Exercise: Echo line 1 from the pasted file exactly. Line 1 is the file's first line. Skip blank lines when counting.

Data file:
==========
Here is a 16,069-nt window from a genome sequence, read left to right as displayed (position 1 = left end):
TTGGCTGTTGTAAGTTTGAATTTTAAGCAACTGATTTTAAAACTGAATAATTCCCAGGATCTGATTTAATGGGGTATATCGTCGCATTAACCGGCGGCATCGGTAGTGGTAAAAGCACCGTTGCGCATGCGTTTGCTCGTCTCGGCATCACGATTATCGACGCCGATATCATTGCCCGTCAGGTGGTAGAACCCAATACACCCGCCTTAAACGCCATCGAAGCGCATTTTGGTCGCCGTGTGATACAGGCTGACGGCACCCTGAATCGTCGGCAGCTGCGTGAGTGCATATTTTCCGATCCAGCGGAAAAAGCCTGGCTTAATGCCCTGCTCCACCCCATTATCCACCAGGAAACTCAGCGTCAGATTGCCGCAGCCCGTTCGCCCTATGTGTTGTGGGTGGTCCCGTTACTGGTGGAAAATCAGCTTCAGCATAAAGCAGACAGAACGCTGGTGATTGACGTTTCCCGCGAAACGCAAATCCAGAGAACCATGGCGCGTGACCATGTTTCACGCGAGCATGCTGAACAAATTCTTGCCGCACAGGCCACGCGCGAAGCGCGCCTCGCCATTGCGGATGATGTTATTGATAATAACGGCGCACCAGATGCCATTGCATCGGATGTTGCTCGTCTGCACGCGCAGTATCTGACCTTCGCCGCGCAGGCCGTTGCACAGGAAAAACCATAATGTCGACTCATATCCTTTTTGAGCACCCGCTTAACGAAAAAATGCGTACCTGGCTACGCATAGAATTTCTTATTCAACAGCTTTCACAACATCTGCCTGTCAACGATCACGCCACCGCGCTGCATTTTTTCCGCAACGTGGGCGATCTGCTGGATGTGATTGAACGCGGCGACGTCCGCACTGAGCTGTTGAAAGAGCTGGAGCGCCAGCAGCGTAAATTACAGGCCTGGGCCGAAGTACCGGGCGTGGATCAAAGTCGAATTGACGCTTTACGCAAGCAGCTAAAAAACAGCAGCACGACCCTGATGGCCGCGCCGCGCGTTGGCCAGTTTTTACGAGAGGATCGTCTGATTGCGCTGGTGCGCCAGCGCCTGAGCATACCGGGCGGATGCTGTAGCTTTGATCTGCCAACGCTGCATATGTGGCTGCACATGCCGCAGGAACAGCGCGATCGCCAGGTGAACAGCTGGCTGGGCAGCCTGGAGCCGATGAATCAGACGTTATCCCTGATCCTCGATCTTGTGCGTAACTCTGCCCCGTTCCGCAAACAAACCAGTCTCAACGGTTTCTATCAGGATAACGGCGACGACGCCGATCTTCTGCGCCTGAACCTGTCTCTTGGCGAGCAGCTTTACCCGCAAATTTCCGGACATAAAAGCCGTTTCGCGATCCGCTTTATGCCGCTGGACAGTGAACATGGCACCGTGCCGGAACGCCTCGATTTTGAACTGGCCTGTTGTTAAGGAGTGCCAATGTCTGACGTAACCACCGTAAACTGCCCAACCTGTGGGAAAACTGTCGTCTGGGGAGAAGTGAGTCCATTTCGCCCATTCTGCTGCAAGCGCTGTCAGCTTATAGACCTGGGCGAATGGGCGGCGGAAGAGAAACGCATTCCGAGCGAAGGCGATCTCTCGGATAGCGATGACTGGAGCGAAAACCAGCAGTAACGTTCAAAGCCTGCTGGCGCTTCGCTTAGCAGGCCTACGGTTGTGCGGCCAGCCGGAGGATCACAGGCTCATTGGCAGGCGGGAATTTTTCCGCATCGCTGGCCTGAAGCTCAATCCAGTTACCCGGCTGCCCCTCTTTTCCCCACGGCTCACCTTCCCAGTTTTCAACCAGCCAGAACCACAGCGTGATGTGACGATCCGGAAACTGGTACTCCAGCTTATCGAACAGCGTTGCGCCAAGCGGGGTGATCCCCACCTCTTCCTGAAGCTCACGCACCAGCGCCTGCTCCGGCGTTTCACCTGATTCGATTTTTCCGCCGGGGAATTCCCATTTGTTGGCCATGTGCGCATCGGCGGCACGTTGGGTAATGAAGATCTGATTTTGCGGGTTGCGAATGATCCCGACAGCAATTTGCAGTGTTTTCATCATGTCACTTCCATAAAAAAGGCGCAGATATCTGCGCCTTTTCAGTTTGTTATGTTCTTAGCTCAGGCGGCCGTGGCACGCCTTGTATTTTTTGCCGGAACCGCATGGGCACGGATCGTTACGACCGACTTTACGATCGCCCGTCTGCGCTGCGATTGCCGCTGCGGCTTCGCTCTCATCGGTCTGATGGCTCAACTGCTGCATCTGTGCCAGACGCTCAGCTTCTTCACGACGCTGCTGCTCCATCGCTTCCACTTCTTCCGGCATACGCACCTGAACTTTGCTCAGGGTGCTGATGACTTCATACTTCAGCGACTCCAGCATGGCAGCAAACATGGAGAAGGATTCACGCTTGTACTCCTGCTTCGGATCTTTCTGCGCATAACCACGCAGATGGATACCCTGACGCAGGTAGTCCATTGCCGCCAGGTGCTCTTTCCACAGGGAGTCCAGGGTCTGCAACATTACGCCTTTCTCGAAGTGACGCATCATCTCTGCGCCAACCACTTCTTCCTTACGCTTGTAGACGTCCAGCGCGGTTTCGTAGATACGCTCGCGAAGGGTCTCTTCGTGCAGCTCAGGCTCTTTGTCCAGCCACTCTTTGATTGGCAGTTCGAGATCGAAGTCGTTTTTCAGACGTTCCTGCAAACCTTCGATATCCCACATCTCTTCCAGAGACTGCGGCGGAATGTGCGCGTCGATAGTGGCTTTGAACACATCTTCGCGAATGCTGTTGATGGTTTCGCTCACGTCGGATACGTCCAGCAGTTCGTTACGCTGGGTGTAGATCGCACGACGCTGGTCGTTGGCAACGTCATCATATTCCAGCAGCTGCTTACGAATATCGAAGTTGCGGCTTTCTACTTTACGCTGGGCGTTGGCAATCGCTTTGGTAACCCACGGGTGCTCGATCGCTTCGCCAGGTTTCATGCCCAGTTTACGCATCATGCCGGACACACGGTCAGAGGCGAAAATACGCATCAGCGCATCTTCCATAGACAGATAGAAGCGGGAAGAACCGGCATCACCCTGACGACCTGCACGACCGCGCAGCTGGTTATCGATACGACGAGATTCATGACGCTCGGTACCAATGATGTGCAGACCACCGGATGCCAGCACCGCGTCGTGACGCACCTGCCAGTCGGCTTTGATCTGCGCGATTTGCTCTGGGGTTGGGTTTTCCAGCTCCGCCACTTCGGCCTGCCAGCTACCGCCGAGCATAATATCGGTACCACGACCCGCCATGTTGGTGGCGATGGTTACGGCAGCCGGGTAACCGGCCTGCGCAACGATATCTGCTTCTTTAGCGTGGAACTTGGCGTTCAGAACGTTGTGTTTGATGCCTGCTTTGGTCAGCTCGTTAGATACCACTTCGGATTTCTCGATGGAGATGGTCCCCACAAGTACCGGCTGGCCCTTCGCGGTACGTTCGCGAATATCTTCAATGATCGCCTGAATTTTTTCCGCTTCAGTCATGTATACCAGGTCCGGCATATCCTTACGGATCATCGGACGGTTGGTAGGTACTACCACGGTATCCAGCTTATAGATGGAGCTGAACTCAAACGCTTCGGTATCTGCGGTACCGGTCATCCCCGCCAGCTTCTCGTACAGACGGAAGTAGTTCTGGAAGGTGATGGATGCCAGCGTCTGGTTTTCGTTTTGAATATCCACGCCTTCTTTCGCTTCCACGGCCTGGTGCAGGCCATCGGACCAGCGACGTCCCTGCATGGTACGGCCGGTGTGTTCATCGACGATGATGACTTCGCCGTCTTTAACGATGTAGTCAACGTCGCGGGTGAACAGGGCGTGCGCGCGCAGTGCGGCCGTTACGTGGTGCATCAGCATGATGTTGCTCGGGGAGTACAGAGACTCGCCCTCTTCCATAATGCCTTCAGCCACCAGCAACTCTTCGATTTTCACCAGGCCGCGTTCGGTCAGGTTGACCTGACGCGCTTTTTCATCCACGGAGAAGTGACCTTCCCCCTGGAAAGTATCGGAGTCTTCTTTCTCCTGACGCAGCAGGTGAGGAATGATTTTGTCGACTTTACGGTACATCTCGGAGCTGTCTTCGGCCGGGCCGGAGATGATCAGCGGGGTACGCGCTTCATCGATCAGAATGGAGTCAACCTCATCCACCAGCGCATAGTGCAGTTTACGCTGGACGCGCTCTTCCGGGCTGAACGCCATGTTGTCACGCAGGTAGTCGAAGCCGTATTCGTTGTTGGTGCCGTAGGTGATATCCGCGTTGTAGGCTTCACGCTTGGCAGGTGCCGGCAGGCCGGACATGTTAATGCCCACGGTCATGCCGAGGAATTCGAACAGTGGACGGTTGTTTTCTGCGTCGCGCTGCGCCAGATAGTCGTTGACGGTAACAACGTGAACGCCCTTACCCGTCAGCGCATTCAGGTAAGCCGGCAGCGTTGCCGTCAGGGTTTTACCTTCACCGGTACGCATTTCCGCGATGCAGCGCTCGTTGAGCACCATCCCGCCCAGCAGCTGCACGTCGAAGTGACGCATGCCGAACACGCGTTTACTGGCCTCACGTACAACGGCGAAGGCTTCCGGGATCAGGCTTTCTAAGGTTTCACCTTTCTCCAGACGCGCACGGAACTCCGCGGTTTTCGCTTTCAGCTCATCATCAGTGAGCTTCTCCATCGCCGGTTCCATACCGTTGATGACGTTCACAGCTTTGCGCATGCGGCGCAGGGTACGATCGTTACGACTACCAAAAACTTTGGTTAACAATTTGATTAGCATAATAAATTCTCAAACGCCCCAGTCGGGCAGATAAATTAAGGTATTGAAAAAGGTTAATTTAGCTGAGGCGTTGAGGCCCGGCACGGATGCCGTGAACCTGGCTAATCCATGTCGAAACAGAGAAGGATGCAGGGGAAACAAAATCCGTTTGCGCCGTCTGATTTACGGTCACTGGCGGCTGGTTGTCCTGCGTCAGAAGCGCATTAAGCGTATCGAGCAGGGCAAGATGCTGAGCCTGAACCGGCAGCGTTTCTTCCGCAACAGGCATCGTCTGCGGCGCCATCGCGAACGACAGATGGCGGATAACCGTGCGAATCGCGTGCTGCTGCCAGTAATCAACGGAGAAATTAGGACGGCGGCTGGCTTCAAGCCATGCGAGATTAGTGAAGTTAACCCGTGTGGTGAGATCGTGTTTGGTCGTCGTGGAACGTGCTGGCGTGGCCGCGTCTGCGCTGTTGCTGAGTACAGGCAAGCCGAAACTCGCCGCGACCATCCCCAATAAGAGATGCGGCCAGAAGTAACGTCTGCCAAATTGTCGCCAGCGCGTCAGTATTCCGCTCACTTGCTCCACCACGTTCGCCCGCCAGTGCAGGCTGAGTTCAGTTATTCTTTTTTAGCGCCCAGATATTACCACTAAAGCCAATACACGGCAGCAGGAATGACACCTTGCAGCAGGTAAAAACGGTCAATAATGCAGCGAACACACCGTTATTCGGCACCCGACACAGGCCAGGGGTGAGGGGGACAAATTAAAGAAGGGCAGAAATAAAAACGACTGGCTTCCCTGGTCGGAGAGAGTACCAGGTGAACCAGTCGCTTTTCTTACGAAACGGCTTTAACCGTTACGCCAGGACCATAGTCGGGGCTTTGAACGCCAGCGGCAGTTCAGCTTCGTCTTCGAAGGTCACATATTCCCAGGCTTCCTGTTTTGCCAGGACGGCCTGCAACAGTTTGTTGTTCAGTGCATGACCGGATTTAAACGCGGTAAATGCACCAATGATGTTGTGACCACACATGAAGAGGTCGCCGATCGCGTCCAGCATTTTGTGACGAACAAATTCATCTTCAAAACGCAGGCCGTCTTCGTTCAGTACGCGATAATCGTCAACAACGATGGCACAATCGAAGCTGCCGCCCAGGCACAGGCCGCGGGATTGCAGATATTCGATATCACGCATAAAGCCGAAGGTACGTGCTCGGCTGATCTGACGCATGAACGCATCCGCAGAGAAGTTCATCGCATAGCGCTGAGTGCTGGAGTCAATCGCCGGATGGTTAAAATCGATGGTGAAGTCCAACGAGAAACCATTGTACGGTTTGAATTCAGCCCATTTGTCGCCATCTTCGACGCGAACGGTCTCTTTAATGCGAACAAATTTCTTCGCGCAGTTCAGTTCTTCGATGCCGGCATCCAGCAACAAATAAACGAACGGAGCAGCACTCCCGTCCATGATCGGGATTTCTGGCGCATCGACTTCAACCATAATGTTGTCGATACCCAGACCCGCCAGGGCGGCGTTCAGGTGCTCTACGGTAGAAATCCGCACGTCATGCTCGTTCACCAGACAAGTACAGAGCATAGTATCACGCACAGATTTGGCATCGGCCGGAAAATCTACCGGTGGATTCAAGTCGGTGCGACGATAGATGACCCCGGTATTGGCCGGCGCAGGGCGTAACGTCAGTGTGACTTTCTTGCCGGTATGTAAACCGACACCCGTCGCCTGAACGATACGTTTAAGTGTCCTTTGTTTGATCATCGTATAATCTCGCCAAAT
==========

Here is a 16,069-nt window from a genome sequence, read left to right as displayed (position 1 = left end):